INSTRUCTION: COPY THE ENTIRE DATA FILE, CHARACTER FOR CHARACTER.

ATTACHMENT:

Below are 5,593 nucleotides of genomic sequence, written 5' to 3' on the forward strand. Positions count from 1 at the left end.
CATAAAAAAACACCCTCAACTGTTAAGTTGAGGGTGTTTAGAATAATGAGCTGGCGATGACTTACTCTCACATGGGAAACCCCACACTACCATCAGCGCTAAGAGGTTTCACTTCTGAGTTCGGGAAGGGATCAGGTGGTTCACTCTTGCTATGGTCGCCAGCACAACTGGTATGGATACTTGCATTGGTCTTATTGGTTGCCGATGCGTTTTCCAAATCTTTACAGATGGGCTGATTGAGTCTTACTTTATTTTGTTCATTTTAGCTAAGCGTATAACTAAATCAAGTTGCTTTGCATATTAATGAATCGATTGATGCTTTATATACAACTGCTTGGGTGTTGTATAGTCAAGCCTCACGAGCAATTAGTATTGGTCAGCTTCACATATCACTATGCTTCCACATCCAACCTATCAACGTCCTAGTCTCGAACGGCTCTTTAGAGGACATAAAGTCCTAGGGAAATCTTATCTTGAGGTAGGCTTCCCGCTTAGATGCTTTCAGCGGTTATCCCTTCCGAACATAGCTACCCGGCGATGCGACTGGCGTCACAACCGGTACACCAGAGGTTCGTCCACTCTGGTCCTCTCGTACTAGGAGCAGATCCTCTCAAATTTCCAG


Below are 5,593 nucleotides of genomic sequence, written 5' to 3' on the forward strand. Positions count from 1 at the left end.
CATAAAAAAACACCCTCAACTGTTAAGTTGAGGGTGTTTAGAATAATGAGCTGGCGATGACTTACTCTCACATGGGAAACCCCACACTACCATCAGCGCTAAGAGGTTTCACTTCTGAGTTCGGGAAGGGATCAGGTGGTTCACTCTTGCTATGGTCGCCAGCACAACTGGTATGGATACTTGCATTGGTCTTATTGGTTGCCGATGCGTTTTCCAAATCTTTACAGATGGGCTGATTGAGTCTTACTTTATTTTGTTCATTTTAGCTAAGCGTATAACTAAATCAAGTTGCTTTGCATATTAATGAATCGATTGATGCTTTATATACAACTGCTTGGGTGTTGTATAGTCAAGCCTCACGAGCAATTAGTATTGGTCAGCTTCACATATCACTATGCTTCCACATCCAACCTATCAACGTCCTAGTCTCGAACGGCTCTTTAGAGGACATAAAGTCCTAGGGAAATCTTATCTTGAGGTAGGCTTCCCGCTTAGATGCTTTCAGCGGTTATCCCTTCCGAACATAGCTACCCGGCGATGCGACTGGCGTCACAACCGGTACACCAGAGGTTCGTCCACTCTGGTCCTCTCGTACTAGGAGCAGATCCTCTCAAATTTCCAG